Ledbetter waited until she retired to sue Goodyear for “discrimination” she allegedly suffered 12 years earlier. Goodyear, like many employers, awarded salary increases based on annual performance reviews. Ledbetter’s supervisor at the time of the alleged discrimination did not think much of her performance and she did not get a raise. (Nor did Ledbetter get a raise in the last two years of her employment – for the same reasons of weak performance, but notably she did not claim those decisions were discriminatory).
While she was working, Ledbetter never complained, filed no grievance, and Goodyear never knew that she thought that particular performance review was the product of gender bias. Way more than a decade later, after Ledbetter walked out the door with her retirement benefits, she hit Goodyear with a lawsuit, the basis of which was the claim that the initial poor reviews affected her salary for the rest of her tenure...
Here’s another fact ignored in the political rhetoric. Ledbetter, for unexplained reasons, abandoned an Equal Pay Act claim asserted in her suit. The Equal Pay Act does not contain Title VII’s filing limitations, nor does it require plaintiffs to prove intent. It was a much better claim, easier to prove, and it was timely.The bill even allows family members and others "affected by application of a discriminatory compensation decision or other practice" to file claims, which could really open the floodgates.
Writing for the majority in the Ledbetter decision, Justice Alito cited various precedents in observing that:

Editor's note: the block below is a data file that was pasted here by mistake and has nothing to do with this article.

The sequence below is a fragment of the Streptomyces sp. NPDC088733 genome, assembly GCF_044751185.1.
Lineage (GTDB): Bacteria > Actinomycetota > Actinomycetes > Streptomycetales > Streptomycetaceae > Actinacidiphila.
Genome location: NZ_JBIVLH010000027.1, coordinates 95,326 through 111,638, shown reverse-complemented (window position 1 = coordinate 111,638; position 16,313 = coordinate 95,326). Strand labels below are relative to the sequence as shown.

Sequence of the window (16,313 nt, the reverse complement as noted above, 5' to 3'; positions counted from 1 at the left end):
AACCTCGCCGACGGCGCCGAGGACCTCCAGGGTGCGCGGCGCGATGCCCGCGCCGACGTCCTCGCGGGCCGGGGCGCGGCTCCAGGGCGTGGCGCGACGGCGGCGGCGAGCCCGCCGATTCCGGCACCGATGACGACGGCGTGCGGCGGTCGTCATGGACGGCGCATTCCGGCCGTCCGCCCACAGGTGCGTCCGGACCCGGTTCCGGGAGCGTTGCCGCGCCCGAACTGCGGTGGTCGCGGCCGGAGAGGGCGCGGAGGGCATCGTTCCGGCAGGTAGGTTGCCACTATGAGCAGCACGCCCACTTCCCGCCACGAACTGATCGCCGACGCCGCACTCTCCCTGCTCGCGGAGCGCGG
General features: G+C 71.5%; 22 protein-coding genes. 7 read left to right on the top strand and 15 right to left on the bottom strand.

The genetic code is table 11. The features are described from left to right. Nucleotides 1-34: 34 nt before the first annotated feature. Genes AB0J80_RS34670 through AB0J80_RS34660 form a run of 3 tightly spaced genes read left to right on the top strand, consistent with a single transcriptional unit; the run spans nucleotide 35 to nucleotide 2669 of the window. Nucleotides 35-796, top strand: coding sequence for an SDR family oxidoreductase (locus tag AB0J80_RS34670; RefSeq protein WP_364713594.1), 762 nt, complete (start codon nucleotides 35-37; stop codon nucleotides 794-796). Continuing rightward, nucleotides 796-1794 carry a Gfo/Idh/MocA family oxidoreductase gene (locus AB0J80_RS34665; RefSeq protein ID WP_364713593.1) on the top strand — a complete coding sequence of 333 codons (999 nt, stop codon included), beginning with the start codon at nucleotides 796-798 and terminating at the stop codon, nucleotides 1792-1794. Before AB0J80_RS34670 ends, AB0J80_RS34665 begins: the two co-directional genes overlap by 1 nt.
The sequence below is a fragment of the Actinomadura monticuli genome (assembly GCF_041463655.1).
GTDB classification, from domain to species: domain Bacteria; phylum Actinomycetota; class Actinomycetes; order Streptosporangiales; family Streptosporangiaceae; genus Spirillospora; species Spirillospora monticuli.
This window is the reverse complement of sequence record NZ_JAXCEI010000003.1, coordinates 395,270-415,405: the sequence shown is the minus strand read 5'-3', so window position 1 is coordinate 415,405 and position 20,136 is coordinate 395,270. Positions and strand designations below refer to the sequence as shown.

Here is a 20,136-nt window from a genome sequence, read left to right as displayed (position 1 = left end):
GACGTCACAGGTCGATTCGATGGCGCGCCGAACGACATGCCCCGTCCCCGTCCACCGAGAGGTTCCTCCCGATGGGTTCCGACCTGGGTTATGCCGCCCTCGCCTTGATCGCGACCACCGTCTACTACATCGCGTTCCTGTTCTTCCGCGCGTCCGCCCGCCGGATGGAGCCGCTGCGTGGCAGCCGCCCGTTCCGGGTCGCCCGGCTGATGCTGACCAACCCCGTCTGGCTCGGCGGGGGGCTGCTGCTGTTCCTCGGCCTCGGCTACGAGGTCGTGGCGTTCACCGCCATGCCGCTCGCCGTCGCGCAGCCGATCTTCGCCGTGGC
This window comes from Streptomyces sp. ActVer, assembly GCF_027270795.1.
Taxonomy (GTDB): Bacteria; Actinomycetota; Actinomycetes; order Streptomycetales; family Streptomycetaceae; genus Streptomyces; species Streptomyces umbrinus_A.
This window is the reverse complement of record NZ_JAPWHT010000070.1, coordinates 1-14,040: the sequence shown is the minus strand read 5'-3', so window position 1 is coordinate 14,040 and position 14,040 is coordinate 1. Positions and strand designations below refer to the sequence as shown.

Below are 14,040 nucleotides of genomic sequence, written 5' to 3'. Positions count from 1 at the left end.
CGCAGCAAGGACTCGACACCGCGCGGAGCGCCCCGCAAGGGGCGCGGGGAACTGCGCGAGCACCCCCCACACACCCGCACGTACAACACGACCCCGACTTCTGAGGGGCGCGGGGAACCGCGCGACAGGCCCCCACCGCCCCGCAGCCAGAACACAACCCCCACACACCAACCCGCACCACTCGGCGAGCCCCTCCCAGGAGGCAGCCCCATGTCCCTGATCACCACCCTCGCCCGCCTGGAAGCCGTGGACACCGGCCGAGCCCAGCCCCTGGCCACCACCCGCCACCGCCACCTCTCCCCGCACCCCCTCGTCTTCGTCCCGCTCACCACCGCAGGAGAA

Statutes of limitations serve a policy of repose...They “represent a pervasive legislative judgment that it is unjust to fail to put the adversary on notice to defend within a specified period of time and that ‘the right to be free of stale claims in time comes to prevail over the right to prosecute them.’” The EEOC filing deadline “protect[s] employers from the burden of defending claims arising from employment decisions that are long past....” Certainly, the 180-day EEOC charging deadline...is short by any measure, but “[b]y choosing what are obviously quite short deadlines, Congress clearly intended to encourage the prompt processing of all charges of employment discrimination...." This short deadline reflects Congress’ strong preference for the prompt resolution of employment discrimination allegations through voluntary conciliation and cooperation.This bill, which amends Title VII of the U.S. Civil Rights Act, is the first piece of legislation signed by the new president, who was elected in part to straighten out the country's financial mess. We're not carrying water for management, but with a bad economy, high unemployment, and many companies teetering on the brink, should we really be subjecting more of them to never-ending litigation?
Update: Writing in the National Journal, Stuart Taylor says that the new law "seem likely to make it harder than ever for employers to defend themselves against bogus (as well as valid) discrimination claims, effectively adding to the cost of each new hire. This would be justified if job discrimination were indeed pervasive." Taylor's take on the law can be found here. And Hans Bader of OpenMarket.org describes the distorted media coverage of the Supreme Court decision.